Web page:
News / USA

Biden Makes Obama Campaign Appeal to Working-Class Voters

Vice President Joe Biden greets Lawrence Smith, 8, and Madison King, 9, both of Van Buren Township, Michigan, during a campaign stop at Renaissance High School in Detroit, Michigan, August 22, 2012.Vice President Joe Biden greets Lawrence Smith, 8, and Madison King, 9, both of Van Buren Township, Michigan, during a campaign stop at Renaissance High School in Detroit, Michigan, August 22, 2012.
x
Vice President Joe Biden greets Lawrence Smith, 8, and Madison King, 9, both of Van Buren Township, Michigan, during a campaign stop at Renaissance High School in Detroit, Michigan, August 22, 2012.
Vice President Joe Biden greets Lawrence Smith, 8, and Madison King, 9, both of Van Buren Township, Michigan, during a campaign stop at Renaissance High School in Detroit, Michigan, August 22, 2012.
Kent Klein
WHITE HOUSE — As the U.S. presidential campaign moves into its final months, Vice President Joe Biden is assuming a prominent role in working for President Barack Obama’s reelection. The president is relying on his vice president to deepen their appeal to a very important group of voters.

Many political analysts agree that persistent high unemployment and a stagnant economic recovery will make it more difficult for President Obama to win reelection in November.

To counter the economic challenges, the Obama campaign is concentrating on its appeal to middle-class and working-class voters, many of whom traditionally are some of the Democratic Party’s strongest backers.

To do so, Obama is emphasizing his plan to cut taxes for the middle class. And he has called on Biden to attack Republican presidential contender Mitt Romney’s plan to stimulate the economy by cutting taxes for businesses.

“And most of all, ladies and gentlemen, what is new, what is new about their plan? It is not only not new; it is not fair. It is not right, and the people who pay the price for their new plan are the middle class and the working poor,” said Biden.

Joel Goldstein, a law professor at Saint Louis University, has written extensively about the U.S. vice presidency. He said Obama has often struggled to connect with working-class Democrats, even during his 2008 primary election campaign against then-Senator Hillary Clinton.  

Goldstein said Biden has done a better job of appealing to the middle class.

“Part of the vice president’s assignment, really, is to connect to, sort of, working-class, middle-class Democratic voters who, in 2008, tended to support then-Senator Clinton more than Senator Obama, and who the president still has had some trouble connecting with,” said Goldstein.

Democratic officials often underscore Biden’s working-class origins. He was born in the eastern industrial city of Scranton, Pennsylvania, where his father sometimes struggled to find work.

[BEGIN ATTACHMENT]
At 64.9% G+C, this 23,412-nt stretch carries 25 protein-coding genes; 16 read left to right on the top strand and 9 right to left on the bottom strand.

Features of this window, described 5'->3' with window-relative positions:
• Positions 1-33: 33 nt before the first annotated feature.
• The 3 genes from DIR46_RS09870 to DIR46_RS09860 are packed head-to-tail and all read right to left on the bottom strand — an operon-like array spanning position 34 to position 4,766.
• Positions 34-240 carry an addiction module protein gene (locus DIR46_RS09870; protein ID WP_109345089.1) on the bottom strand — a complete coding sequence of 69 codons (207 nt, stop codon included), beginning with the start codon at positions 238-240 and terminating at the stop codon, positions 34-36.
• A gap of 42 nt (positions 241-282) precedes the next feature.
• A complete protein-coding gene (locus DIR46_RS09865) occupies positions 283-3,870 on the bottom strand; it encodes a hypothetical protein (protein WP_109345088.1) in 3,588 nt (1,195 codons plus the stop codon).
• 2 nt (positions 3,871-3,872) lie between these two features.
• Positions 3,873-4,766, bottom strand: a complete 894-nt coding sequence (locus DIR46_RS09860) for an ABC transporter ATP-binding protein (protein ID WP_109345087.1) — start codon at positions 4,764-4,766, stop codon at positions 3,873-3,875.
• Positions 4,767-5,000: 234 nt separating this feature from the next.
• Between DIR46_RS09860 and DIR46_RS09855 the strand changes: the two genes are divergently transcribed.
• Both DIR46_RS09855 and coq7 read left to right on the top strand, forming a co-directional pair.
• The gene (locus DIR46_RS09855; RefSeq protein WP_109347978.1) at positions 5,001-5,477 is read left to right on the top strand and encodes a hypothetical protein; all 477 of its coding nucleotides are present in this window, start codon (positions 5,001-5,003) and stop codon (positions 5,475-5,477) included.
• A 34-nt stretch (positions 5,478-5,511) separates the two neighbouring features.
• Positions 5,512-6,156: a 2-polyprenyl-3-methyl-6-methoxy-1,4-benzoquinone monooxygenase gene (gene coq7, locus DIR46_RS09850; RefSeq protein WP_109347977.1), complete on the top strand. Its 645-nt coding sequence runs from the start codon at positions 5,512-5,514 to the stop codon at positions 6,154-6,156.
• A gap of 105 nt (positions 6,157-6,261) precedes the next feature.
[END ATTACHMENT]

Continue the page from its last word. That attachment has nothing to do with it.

When Joe Biden was 10-years-old, his father moved the family to Wilmington, Delaware, where their circumstances were described as middle-class.

Goldstein said Democrats believe that background gives Biden added credibility with working-class voters.

“Vice President Biden, because of his association with Scranton, Pennsylvania, his more modest background, and just his style, I think, has been very effective in the past in connecting with that important Democratic constituency,” said Goldstein.

Part of Biden’s appeal, analysts say, is his ability to empathize with families in difficult economic situations, as he did in Tuesday’s campaign speech in the Midwestern city of Minneapolis, Minnesota.

“You know, I talk about ‘the longest walk.’ You have heard me say that," said Biden. "The longest walk a parent can make is up a short flight of stairs, to their child’s bedroom, to say, ‘Honey, I am sorry you cannot go back to sing in the choir next year. You cannot play on that Little League team. Daddy, Mommy, we lost our jobs. The bank says we cannot live here any more.’ You know, you know people who have made that walk.”

But analysts point out that Biden’s populist charm comes at a price. He is known for departing from his prepared remarks, sometimes with unintended results.

At a campaign stop in Virginia last week, the vice president, in criticizing Mitt Romney's economic policies, made a reference to slavery that some African Americans and many others found offensive.

“He is going to let the big banks once again write their own rules, [and] unchain Wall Street. They are going to put you all back in chains,” said Biden.

Mitt Romney was quick to respond.

“Another outrageous charge just came a few hours ago in Virginia, and the White House sinks a little bit lower,” said Romney.

Later that day, Biden clarified that he had meant to say “shackles,” a reference to Romney’s promise to “unshackle” the economy, rather than “chains.”  

Analyst Goldstein said Biden’s gaffe was a short-term distraction from the message the Obama campaign is trying to convey.

“To the extent that it did any damage, it was that it took the focus away from the effort that the Obama campaign was engaged in - of identifying [former Massachusetts] Governor Romney with the [his vice presidential running mate, Wisconsin Representative Paul] Ryan plan and its controversial aspects,” said Goldstein.

Still, the Obama campaign sees the vice president as a strong asset in reaching out to working-class voters, and Biden continues to campaign at factories, schools and country stores across the United States.

You May Like

Multimedia Obama, Modi Break Nuclear Deal Deadlock

Impasse over liability issues had been stalling bilateral civilian nuclear cooperation; deal reached at start of US president's three-day visit to India More

WHO's Late Efforts in Tackling Ebola Highlight Need for Reform

Health experts debate measures to reform agency’s response to global public health emergencies in special one-day session on deadly outbreak More

One Tumultuous Year in Power for CAR's President